On top of it all, Fire Emblem: Awakening was a solid game itself. After the stiff animations that could be found in Path of Radiance and Radiant Dawn, Awakening finally nailed the look of battles. Characters move fluidly across the battlefield, supported by the dynamic camera that players could also adjust for better angles. While most missions were pretty simple, it did allow new players to ease into the combat without worrying too much about terrain differences. Most characters were viable, allowing players to raise whoever they wanted. The class system that was so rigid in past games was now much more fluid, allowing players to reclass characters as they saw fit. The freedom of choice in Awakening allowed players to experience the game the way they wanted to, instead of being pinned down by the difficulty of the game or old traditions.
Some of the more hardcore Fire Emblem fans often trash talk Awakening for being too easy and even slam some of the difficulty options. In this, older fans mirror the reaction of some at Intelligent Systems during the game’s development. The developers realized their mistake, however - and identified how vital Casual Mode and greater accessibility was to the game’s success.
In fact, I believe that the series would be dead and buried if it wasn't for these changes. Increasing the accessibility in a series that previously felt like it was only targeted for a certain audience was extremely helpful for keeping the series alive. It invited a new audience of players - while more hardcore options ensured long-time fans were still fully served. It helps that the game itself is still excellent in its own right, and its positive critical reception at a time when the 3DS was just starting to sell was a stroke of good luck, too - but the impact of clever changes to make the most accessible Fire Emblem ever at the time made a huge difference.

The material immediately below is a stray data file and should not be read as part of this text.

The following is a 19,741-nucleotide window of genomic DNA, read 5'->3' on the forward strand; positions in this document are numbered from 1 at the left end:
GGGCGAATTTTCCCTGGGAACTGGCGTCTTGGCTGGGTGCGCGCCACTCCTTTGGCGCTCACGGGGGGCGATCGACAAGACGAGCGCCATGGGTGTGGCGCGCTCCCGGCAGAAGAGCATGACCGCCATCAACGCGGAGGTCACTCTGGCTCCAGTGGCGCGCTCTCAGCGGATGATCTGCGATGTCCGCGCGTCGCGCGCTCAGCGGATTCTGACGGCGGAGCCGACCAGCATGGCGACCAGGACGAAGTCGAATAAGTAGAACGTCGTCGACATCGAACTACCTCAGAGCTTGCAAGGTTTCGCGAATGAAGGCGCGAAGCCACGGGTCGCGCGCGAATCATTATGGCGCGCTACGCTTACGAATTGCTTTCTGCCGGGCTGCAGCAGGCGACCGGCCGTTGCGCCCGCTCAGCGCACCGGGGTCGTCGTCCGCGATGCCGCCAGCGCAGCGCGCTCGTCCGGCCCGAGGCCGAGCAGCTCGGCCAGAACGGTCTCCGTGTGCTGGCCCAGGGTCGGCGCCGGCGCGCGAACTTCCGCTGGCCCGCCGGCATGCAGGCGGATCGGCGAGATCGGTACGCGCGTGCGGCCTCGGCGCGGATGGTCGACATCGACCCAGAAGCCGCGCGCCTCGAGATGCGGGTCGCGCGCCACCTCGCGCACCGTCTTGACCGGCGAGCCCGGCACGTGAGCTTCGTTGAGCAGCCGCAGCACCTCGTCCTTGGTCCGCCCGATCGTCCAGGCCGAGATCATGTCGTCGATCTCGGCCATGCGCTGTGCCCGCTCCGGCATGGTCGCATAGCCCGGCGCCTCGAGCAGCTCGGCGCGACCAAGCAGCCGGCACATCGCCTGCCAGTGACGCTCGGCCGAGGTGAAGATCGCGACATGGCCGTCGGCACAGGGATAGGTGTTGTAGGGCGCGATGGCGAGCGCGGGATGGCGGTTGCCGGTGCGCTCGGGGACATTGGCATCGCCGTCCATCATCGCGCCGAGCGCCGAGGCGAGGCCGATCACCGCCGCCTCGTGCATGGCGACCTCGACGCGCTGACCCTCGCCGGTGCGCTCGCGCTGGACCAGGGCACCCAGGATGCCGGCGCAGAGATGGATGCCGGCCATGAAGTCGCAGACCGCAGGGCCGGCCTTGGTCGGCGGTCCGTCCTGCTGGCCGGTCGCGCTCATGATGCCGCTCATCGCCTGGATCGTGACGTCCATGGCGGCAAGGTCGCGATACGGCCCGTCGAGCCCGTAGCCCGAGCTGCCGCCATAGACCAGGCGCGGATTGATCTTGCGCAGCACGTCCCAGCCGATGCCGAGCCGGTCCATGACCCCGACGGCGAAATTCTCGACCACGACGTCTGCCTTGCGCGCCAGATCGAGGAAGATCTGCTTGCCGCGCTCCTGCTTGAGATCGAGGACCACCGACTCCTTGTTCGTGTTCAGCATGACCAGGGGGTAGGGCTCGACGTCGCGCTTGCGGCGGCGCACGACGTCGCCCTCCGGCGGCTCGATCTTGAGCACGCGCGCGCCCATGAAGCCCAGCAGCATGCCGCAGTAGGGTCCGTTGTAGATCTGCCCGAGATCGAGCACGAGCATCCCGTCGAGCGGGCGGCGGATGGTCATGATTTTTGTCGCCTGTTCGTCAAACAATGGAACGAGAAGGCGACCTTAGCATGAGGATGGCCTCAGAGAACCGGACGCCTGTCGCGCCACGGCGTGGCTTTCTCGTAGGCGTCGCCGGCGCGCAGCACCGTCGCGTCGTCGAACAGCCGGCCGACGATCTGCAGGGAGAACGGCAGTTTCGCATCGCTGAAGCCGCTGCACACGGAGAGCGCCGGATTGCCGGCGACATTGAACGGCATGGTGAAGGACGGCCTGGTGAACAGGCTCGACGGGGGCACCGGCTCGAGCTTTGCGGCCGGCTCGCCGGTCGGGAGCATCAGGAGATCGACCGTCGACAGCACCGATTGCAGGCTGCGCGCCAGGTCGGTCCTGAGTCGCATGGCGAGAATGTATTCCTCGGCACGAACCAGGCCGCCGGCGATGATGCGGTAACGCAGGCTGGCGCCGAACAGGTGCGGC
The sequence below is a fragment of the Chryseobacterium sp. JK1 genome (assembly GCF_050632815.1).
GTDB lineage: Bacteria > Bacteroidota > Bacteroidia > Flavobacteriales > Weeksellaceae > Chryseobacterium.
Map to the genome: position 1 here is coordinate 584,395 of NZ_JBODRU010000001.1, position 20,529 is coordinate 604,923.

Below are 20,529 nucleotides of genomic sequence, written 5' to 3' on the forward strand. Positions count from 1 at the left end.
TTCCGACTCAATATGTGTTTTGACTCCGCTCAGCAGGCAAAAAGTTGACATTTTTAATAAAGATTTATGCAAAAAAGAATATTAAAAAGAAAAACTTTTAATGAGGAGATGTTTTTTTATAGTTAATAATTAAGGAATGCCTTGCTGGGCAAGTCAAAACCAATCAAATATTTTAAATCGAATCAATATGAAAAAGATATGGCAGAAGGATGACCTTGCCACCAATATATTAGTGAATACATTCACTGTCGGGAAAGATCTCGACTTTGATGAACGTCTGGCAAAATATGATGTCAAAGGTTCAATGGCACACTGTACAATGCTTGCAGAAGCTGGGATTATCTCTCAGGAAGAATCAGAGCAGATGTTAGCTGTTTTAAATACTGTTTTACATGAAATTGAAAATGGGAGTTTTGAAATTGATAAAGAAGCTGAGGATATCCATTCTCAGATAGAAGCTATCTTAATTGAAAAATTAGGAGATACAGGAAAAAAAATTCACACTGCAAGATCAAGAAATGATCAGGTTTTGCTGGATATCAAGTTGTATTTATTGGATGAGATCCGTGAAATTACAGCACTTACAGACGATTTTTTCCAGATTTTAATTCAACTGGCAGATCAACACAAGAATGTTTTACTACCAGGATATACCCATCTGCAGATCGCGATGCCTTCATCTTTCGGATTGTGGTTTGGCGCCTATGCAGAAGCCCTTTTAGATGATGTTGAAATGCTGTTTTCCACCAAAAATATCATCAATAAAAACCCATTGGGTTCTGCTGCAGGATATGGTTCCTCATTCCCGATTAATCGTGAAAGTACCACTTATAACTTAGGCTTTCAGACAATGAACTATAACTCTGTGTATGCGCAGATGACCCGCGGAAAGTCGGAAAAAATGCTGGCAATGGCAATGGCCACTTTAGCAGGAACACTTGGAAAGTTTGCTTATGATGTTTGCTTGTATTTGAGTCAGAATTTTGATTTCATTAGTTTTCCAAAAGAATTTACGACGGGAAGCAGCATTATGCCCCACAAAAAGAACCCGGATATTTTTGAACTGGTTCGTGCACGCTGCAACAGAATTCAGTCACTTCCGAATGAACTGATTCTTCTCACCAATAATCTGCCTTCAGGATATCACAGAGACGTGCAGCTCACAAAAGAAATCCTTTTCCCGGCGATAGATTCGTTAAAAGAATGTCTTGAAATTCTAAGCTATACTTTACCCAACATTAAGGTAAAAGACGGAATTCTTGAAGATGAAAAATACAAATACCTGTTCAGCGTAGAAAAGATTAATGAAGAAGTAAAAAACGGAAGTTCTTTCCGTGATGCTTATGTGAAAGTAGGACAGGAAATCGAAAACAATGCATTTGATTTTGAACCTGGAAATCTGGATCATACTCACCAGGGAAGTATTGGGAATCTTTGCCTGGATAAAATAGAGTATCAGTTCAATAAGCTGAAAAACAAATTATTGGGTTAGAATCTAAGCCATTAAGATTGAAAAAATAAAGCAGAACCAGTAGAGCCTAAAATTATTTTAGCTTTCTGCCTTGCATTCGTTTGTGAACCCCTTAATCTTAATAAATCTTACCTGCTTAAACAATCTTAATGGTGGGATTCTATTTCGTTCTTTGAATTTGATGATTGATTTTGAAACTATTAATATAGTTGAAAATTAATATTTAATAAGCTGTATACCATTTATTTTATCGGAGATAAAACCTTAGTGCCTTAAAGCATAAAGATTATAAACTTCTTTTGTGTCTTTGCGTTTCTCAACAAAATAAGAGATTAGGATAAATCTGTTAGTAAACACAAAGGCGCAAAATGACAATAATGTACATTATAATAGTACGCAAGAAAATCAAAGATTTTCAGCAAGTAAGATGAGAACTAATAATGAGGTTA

Fire Emblem: Awakening paved the way for Fire Emblem: Fates, which attempted to satisfy the new audience it gained from Awakening, as well as the older fanbase, with its twin games: Fire Emblem Fates Birthright and Fire Emblem Fates: Conquest. The success of these games, at least financially, guaranteed the series' future and even raised the series up to become one of Nintendo's most recognizable franchises. Fire Emblem Heroes is still Nintendo's most successful non-Pokemon mobile game by far, generating close to a billion US dollars as of February of this year. While some still hold a distaste for some of the changes it made, in a recent poll of Japanese gamers it ranked as the third most-loved title in the series, behind only Genealogy of the Holy War and Three Houses.
This past decade of Fire Emblem success was driven by a game that was supposed to be the series' last hurrah. The world loves an underdog story, and they seldom come better than this. Fire Emblem: Awakening has gone down in the history books of gaming as one of its biggest turnaround stories. So, here’s to Fire Emblem: Awakening. Thanks for the past 10 years of great Fire Emblem experiences - and for the series’ bright future this game helped to secure.